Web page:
Conflict and
cooperation

 
Patricia Birnie
assesses how far international law has helped to resolve disputes over shared watercourses

International lawyers have long played a role in resolving conflicts arising from rivers, lakes and groundwater shared by two or more states, exercising their skill in, for example, developing applicable codes and principles, as drafters of treaties or codes, or as judges or advocates at international tribunals. Some commentators suggest that, in the light of experience to date, we must ask whether the principles of international law now developed provide effectively for environmental protection and sustainable use of international watercourses, or whether they merely serve to prolong disputes.

Concern about the environmental and developmental aspects of use of international watercourses is relatively recent in the international community – as is the encapsulation of these aspects in the amorphous goal of ‘sustainable development’. Historically, the evolution of watercourse law, and emerging codes and treaties, show that many riparian states accept some degree of overuse and pollution, evidenced by their concern to establish sovereignty over ‘their’ waters. They thus appropriate the use of rivers and lakes they border regardless of the effect on other riparians.

After the defeat of Napoleon in 1815, states bordering the Rhine cooperated at the Congress of Vienna in establishing a Rhine Commission to administer a regime of navigational freedom. This led to the institution of river police, levying of fines and Rhine courts to implement the rules and to settle disputes. The same approach was followed in 1856 by Danubean states. These have now been replaced by modern treaties revised to accord with modern concepts of environmental protection and sustainable development.

For most of its subsequent history international law has been primarily concerned with providing for agreements on access and the equitable apportionment of water from cross-boundary sources. This has always presented problems, and still does. The difficulties have been exacerbated, despite their laudable aims, by the series of United Nations conferences addressing and enunciating principles for protection of the human environment and related developmental issues. It began with the 1972 Stockholm Conference on the Human Environment and its Action Plan. Then the 1992 Rio United Nations Conference on Environment and Development and its Agenda 21 addressed the need to promote both environmental protection and development within the aegis of the concept of ‘sustainable development’. Finally the 2002 Johannesburg World Summit on Sustainable Development (WSSD) provided a stronger focus on developmental goals. These conferences have addressed many of the issues and developed guiding principles and action plans.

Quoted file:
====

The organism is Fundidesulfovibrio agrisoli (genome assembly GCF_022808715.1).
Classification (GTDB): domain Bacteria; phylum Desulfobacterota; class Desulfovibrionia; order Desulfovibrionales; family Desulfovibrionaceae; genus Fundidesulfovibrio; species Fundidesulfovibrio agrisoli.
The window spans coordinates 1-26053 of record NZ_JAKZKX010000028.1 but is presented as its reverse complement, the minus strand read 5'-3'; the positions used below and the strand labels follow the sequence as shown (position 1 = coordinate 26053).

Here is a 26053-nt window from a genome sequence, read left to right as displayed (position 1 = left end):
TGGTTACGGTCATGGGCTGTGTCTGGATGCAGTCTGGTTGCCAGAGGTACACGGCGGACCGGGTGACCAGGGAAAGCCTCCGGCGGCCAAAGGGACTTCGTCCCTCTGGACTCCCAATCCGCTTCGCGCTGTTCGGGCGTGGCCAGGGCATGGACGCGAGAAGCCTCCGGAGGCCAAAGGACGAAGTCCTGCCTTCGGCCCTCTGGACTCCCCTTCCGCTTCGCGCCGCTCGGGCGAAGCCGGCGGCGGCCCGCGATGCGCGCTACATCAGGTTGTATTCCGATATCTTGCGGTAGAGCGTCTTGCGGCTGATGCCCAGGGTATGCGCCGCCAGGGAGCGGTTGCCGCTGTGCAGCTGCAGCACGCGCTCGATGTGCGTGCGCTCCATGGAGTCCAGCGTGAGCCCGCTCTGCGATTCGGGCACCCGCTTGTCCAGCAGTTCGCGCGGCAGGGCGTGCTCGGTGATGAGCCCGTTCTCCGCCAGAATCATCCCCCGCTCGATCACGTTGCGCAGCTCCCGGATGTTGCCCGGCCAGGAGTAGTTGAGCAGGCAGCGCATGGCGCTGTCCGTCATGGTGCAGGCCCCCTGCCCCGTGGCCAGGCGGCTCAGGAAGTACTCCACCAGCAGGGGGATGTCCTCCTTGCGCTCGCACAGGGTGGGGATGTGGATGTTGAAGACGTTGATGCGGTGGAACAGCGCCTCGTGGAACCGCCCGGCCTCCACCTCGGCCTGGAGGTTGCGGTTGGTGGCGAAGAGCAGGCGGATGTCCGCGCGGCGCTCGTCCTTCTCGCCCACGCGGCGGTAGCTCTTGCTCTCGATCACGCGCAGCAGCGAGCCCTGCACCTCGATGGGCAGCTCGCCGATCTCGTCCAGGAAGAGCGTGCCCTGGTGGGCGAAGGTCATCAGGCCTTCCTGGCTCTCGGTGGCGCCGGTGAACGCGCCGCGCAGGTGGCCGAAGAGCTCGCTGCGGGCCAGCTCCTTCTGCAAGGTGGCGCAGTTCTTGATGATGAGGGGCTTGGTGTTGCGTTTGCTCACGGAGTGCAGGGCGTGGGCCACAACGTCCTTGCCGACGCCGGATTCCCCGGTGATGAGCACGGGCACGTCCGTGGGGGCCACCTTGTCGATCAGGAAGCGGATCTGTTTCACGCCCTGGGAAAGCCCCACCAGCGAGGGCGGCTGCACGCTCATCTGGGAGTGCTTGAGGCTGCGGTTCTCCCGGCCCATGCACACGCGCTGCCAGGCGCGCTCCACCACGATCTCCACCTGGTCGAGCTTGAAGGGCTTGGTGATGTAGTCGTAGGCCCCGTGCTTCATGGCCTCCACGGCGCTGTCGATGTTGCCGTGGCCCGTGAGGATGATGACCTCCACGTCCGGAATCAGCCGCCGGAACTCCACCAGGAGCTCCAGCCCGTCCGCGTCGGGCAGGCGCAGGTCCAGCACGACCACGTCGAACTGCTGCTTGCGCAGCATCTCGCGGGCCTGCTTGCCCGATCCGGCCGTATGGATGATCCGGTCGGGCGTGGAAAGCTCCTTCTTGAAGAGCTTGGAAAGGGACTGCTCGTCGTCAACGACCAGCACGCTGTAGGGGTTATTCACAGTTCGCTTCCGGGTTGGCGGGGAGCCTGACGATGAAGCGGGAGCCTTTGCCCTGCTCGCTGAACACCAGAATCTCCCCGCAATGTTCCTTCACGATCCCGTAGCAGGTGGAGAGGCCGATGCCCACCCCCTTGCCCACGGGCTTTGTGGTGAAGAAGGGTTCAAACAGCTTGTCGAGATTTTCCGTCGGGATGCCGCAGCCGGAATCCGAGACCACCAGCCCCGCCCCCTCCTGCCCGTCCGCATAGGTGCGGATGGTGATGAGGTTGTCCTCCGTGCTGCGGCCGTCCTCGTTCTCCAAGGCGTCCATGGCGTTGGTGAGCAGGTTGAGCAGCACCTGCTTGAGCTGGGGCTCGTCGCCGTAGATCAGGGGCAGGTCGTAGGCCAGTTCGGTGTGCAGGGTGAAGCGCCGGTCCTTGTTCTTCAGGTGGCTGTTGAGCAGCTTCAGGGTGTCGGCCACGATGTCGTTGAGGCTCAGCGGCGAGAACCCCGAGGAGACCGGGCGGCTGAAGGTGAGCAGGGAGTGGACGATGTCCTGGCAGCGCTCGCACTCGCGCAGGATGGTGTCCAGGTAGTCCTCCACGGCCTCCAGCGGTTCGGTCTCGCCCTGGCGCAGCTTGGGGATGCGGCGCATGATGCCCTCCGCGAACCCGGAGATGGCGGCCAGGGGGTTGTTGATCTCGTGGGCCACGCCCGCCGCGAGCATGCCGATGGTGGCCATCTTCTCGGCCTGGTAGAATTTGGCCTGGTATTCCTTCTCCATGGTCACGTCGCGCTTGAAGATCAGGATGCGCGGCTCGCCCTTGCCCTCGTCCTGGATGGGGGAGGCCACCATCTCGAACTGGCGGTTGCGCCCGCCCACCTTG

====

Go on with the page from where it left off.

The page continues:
Growing problems
WSSD endeavoured to balance all the factors inherent in the ‘sustainable development’ concept. This has been made more difficult to achieve, since water problems have been exacerbated by failure to act effectively to achieve the other goals laid down in Stockholm and Rio – which extended the concept to include alleviating poverty and ill health, the establishment of the rule of law and good governance, and other challenging concerns. The 2001 Stockholm Water Symposium highlighted the still growing problems faced by many developed and developing states bordering transboundary watercourses, arising from lack of effective policies, principles and mechanisms for managing water resources. It highlighted over-extraction, pollution, excessive use for irrigation, the possible effects of climate change, building dams for hydroelectric power, and increasing demand for water deriving from population growth and rising living standards. But – whether faced with fights for survival or demands for improved living standards – some governments remain reluctant to cooperate in concluding treaties limiting their freedom of use of watercourses despite growing problems and conflicts, even though water was a priority at WSSD.

The difficulties involved in achieving sufficient international cooperation to resolve transboundary issues have to be faced sooner or later. Resort to internationally binding rules cannot be permanently avoided. In 1997, the United Nations Convention on the Law of the Non-navigational Uses of International Watercourses was concluded. Its Article 5 sets out the principles required to sustain use – equitable and reasonable utilization and participation. Its principles are necessarily very general but provide the international standard against which to measure past and future watercourse treaties.
The difficulties involved in achieving sufficient international cooperation to resolve transboundary issues have to be faced sooner or later